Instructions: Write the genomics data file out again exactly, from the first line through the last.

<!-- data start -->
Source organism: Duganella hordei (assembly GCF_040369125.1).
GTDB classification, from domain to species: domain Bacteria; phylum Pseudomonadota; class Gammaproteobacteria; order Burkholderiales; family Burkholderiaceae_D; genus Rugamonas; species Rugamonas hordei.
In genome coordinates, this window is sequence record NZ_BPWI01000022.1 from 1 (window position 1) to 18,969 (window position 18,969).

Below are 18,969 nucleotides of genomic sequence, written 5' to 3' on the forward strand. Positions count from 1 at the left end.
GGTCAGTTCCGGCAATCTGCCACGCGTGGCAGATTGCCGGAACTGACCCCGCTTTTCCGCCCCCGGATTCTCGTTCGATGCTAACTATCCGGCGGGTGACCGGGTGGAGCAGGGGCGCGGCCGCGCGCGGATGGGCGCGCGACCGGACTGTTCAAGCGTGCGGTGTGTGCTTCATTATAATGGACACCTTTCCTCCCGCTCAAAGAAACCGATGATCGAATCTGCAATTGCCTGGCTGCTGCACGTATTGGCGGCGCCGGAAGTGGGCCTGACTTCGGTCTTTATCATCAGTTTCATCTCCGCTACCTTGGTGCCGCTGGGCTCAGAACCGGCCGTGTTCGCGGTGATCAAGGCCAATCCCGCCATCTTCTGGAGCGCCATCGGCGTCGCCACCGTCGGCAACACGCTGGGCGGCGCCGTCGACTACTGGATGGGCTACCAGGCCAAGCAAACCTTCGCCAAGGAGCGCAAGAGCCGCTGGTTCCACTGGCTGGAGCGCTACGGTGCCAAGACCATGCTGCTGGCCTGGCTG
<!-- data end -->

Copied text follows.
Source organism: Duganella hordei (assembly GCF_040369125.1).
GTDB classification, from domain to species: domain Bacteria; phylum Pseudomonadota; class Gammaproteobacteria; order Burkholderiales; family Burkholderiaceae_D; genus Rugamonas; species Rugamonas hordei.
In genome coordinates, this window is sequence record NZ_BPWI01000022.1 from 1 (window position 1) to 18,969 (window position 18,969).

Below are 18,969 nucleotides of genomic sequence, written 5' to 3' on the forward strand. Positions count from 1 at the left end.
GGTCAGTTCCGGCAATCTGCCACGCGTGGCAGATTGCCGGAACTGACCCCGCTTTTCCGCCCCCGGATTCTCGTTCGATGCTAACTATCCGGCGGGTGACCGGGTGGAGCAGGGGCGCGGCCGCGCGCGGATGGGCGCGCGACCGGACTGTTCAAGCGTGCGGTGTGTGCTTCATTATAATGGACACCTTTCCTCCCGCTCAAAGAAACCGATGATCGAATCTGCAATTGCCTGGCTGCTGCACGTATTGGCGGCGCCGGAAGTGGGCCTGACTTCGGTCTTTATCATCAGTTTCATCTCCGCTACCTTGGTGCCGCTGGGCTCAGAACCGGCCGTGTTCGCGGTGATCAAGGCCAATCCCGCCATCTTCTGGAGCGCCATCGGCGTCGCCACCGTCGGCAACACGCTGGGCGGCGCCGTCGACTACTGGATGGGCTACCAGGCCAAGCAAACCTTCGCCAAGGAGCGCAAGAGCCGCTGGTTCCACTGGCTGGAGCGCTACGGTGCCAAGACCATGCTGCTGGCCTGGCTG